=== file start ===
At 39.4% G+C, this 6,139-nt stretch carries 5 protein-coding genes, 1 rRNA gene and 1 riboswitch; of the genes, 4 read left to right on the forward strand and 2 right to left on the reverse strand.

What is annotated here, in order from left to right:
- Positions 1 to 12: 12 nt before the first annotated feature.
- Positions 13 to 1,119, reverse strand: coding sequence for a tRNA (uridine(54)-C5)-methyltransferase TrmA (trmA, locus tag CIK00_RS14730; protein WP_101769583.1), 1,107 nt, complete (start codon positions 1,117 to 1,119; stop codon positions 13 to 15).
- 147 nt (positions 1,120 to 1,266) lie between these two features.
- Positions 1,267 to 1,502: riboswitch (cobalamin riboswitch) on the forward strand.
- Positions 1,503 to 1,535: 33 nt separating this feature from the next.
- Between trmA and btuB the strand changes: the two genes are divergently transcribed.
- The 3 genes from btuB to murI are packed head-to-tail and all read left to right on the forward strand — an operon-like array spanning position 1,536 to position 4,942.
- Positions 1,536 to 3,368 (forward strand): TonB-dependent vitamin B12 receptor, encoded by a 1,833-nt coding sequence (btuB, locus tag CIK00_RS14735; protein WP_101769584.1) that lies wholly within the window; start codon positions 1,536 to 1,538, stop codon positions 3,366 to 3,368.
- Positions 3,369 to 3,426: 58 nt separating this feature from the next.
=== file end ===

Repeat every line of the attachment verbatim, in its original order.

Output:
At 39.4% G+C, this 6,139-nt stretch carries 5 protein-coding genes, 1 rRNA gene and 1 riboswitch; of the genes, 4 read left to right on the forward strand and 2 right to left on the reverse strand.

What is annotated here, in order from left to right:
- Positions 1 to 12: 12 nt before the first annotated feature.
- Positions 13 to 1,119, reverse strand: coding sequence for a tRNA (uridine(54)-C5)-methyltransferase TrmA (trmA, locus tag CIK00_RS14730; protein WP_101769583.1), 1,107 nt, complete (start codon positions 1,117 to 1,119; stop codon positions 13 to 15).
- 147 nt (positions 1,120 to 1,266) lie between these two features.
- Positions 1,267 to 1,502: riboswitch (cobalamin riboswitch) on the forward strand.
- Positions 1,503 to 1,535: 33 nt separating this feature from the next.
- Between trmA and btuB the strand changes: the two genes are divergently transcribed.
- The 3 genes from btuB to murI are packed head-to-tail and all read left to right on the forward strand — an operon-like array spanning position 1,536 to position 4,942.
- Positions 1,536 to 3,368 (forward strand): TonB-dependent vitamin B12 receptor, encoded by a 1,833-nt coding sequence (btuB, locus tag CIK00_RS14735; protein WP_101769584.1) that lies wholly within the window; start codon positions 1,536 to 1,538, stop codon positions 3,366 to 3,368.
- Positions 3,369 to 3,426: 58 nt separating this feature from the next.